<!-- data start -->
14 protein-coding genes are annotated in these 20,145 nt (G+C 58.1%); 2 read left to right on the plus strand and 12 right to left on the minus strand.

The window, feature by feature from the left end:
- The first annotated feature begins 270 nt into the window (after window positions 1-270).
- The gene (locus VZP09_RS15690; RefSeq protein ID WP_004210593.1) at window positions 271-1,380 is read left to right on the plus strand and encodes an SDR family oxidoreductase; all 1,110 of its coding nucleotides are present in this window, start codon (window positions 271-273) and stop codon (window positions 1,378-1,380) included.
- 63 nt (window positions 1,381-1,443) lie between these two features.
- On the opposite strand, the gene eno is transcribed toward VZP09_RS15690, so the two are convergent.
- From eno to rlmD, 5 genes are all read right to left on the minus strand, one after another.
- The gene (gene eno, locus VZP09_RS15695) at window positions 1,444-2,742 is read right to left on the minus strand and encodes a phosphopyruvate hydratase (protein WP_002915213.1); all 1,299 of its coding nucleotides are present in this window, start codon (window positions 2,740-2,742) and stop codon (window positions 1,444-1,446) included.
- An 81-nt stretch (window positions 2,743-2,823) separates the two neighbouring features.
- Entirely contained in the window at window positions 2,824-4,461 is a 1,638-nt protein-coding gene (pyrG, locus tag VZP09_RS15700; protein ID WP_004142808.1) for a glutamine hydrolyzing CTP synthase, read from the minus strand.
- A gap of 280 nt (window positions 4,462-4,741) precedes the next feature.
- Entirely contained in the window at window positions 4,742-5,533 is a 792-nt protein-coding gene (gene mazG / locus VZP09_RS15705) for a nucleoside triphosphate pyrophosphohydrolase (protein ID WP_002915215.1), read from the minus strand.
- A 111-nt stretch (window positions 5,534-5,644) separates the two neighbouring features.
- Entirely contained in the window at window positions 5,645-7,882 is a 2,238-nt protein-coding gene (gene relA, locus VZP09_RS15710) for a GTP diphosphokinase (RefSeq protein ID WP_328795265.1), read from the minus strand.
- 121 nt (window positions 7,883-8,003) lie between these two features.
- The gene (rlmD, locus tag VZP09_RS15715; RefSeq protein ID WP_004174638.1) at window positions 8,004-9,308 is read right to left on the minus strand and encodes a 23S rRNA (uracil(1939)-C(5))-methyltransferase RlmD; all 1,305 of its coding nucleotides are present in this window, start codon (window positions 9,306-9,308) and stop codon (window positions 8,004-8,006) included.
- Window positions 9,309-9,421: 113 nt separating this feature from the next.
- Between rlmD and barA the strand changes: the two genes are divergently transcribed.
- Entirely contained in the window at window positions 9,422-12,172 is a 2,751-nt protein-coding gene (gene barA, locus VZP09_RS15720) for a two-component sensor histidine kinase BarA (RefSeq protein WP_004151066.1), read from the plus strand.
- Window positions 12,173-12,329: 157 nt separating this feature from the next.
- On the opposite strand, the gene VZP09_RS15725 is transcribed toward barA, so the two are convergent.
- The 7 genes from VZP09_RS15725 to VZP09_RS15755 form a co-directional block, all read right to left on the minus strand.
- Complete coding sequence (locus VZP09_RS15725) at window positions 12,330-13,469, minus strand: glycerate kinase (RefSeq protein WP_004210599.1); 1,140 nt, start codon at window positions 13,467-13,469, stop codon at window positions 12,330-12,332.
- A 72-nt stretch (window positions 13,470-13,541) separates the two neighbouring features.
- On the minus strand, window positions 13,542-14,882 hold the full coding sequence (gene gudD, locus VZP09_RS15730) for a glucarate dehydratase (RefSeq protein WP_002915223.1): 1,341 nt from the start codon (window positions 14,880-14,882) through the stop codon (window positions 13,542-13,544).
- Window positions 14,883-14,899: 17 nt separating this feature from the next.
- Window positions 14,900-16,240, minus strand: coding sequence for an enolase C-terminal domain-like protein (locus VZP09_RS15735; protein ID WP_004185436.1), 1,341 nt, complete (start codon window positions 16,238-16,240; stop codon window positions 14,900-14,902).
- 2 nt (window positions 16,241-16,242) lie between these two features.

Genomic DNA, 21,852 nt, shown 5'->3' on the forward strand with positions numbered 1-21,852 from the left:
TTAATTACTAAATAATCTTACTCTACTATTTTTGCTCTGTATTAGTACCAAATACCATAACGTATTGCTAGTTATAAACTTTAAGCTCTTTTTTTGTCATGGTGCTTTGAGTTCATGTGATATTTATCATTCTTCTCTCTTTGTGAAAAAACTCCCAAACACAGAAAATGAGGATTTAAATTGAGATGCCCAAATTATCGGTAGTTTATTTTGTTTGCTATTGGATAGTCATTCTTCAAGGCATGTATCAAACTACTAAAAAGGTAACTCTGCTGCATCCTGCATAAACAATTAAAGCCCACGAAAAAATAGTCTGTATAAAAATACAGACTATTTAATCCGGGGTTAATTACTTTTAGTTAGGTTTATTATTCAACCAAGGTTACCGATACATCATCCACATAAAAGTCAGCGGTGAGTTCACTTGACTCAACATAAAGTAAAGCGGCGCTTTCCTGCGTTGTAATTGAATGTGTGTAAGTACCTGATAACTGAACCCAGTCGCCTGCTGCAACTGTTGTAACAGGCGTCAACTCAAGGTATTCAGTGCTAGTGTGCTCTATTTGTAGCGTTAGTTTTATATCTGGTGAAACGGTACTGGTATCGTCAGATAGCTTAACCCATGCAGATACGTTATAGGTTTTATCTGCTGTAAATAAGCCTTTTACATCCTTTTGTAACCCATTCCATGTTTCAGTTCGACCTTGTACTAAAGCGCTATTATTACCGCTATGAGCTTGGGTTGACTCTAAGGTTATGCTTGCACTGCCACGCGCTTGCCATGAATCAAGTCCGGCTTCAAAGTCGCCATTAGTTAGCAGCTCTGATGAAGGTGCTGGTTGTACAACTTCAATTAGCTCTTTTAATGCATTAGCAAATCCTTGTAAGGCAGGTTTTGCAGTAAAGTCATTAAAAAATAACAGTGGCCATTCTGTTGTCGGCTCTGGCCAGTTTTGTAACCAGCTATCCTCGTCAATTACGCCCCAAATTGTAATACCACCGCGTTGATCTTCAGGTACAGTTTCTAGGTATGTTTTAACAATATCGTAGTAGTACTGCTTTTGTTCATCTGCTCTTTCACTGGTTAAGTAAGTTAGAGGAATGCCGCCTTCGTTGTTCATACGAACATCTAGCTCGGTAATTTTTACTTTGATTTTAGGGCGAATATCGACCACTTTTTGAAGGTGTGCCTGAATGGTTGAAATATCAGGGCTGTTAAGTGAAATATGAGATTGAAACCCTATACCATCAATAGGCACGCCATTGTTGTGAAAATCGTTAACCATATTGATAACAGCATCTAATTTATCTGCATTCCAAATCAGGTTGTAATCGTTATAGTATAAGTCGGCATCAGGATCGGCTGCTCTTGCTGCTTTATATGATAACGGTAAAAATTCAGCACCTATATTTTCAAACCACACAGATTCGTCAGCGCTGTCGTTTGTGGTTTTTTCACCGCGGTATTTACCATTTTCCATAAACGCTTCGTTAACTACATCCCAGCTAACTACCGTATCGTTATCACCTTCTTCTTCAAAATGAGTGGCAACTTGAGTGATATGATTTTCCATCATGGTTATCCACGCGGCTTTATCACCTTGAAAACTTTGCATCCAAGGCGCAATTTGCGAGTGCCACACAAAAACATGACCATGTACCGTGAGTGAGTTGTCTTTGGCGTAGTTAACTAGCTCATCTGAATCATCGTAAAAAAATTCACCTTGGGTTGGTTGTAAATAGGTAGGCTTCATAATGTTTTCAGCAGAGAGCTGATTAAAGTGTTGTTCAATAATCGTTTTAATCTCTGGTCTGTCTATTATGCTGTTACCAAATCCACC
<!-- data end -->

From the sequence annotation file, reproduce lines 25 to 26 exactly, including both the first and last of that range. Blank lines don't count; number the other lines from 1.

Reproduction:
- On the minus strand, window positions 13,542-14,882 hold the full coding sequence (gene gudD, locus VZP09_RS15730) for a glucarate dehydratase (RefSeq protein WP_002915223.1): 1,341 nt from the start codon (window positions 14,880-14,882) through the stop codon (window positions 13,542-13,544).
- Window positions 14,883-14,899: 17 nt separating this feature from the next.